Premier, which works with hospitals, also said the 4.3% payment update falls short of reflecting the rising labor costs that hospitals have experienced since the onset of the pandemic. 

“Coupled with record high inflation, this inadequate payment bump will only exacerbate the intense financial pressure on American hospitals,” said Soumi Saha, senior vice president of Government Affairs for Premier.


Recent studies show hospitals remain financially challenged since the COVID-19 pandemic’s effect on revenue and supply chain and labor expenses. Piled onto that has been inflation that has added to soaring expenses.

Hospital margins were up slightly from May to June, but are still significantly lower than pre-pandemic levels, according to a Flash Report from Kaufman Hall.

The effects of the pandemic on the healthcare industry have been profound, resulting in the creation of new business models, according to a report from McKinsey.

Transformational change is necessary as hospitals have been hit hard by eroding margins due to cost inflation and expenses, Fitch found.


Expenses are still weighing heavily on hospitals, health systems, and physician’s practices as the cost of care continues to rise.

Hospitals, health systems, and physician’s practices are still struggling under the weight of significant financial pressure, that the rise in patient volume and revenue can’t seem to outweigh.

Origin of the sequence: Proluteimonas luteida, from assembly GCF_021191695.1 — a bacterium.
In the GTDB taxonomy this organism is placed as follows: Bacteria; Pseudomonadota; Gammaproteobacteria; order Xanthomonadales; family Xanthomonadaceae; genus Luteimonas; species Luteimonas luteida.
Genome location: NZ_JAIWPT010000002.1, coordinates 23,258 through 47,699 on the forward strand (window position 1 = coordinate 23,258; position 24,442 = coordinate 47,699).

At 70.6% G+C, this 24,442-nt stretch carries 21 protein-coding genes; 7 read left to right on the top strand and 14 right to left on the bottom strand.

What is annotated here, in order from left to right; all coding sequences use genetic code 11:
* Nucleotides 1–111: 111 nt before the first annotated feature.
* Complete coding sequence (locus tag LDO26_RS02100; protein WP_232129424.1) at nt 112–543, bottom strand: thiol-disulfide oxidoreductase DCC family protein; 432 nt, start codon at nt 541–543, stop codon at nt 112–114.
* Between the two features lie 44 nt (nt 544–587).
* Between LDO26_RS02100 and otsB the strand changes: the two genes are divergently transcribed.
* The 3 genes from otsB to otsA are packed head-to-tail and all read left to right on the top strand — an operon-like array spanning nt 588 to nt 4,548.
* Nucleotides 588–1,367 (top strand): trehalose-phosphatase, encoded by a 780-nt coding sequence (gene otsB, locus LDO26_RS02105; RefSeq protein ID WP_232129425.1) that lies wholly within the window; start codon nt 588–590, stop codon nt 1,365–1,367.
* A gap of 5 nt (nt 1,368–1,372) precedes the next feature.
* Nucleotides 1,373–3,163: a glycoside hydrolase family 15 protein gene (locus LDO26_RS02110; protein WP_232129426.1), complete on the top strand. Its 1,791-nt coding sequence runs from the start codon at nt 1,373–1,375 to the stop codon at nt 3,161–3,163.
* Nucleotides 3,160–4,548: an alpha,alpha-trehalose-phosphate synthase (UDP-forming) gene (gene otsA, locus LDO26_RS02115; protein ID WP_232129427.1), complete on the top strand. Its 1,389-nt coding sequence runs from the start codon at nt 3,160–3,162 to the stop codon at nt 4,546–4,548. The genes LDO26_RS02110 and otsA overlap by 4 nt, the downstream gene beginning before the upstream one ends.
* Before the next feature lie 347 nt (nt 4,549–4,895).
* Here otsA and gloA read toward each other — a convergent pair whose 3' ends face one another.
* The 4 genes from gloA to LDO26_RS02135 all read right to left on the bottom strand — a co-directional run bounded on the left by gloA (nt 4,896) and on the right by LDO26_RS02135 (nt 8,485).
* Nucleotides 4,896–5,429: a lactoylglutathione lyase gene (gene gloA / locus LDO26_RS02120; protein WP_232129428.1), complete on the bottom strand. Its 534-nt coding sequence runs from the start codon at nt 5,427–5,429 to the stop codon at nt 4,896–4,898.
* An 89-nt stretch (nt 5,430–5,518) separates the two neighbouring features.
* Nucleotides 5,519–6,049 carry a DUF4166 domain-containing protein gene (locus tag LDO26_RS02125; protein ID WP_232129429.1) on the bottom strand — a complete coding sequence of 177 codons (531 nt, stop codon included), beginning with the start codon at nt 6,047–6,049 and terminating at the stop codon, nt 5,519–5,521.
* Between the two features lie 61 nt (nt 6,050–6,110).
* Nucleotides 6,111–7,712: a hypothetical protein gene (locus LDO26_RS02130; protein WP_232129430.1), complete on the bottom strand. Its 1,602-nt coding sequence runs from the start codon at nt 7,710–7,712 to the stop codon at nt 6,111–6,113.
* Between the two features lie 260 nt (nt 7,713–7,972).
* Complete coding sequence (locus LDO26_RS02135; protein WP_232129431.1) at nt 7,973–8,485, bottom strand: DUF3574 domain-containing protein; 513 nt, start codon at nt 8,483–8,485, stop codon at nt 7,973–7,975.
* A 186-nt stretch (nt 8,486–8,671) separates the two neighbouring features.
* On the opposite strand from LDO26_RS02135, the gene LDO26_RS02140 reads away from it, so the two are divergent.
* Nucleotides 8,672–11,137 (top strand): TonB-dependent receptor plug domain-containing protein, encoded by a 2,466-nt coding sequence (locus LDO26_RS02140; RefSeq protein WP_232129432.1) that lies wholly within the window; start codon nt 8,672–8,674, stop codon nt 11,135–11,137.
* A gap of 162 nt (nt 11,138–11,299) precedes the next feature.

The increase in patient volume and revenue has not been able to offset the historically high operating margins these organizations are facing, according to data from Kaufman Hall’s National Hospital Flash Report and Physician Flash Report. Hospitals, health systems, and physician’s practices dealt with negative margins in June for the sixth consecutive month this year.

“To say that 2022 has challenged healthcare providers is an understatement,” Erik Swanson, a senior vice president of data and analytics with Kaufman Hall, said in an email report. “It’s unlikely that hospitals and health systems can undo the damage caused by the COVID-19 waves of earlier this year, especially with material and labor costs at record highs this summer.”

The median Kaufman Hall year-to-date operating margin index for hospitals was -0.09% through June, for the sixth month of cumulative negative actual operating margins. However, the median change in operating margin in June was up 30.8% compared to May, but down 49.3% from June 2021.

Hospital revenues for June continued to trend upward, even as volumes evened out, according to the Kauffman Hall data. Organizations saw a 2.1% drop in patient length of stay. Both patient days and emergency department visits each dropped by 2.6% in June when compared to May. Hospital’s gross operating revenue was up 1.2% in June from May.

Expenses have been dragging down hospital margins for months, however, June saw a slight month-over-month improvement as total hospital expenses dropped 1.3%, despite this, year-over-year expenses are still up 7.5% from June 2021. Physician practices saw a drop in provider compensation, according to the Kaufman Hall data, however, this wasn’t enough to offset expenses. The competitive labor market for healthcare support staff resulted in a new high for total direct expense per provider FTE in Q2 2022 of $619,682—up 7% from the second quarter of 2021 and 12% from the second quarter of 2020.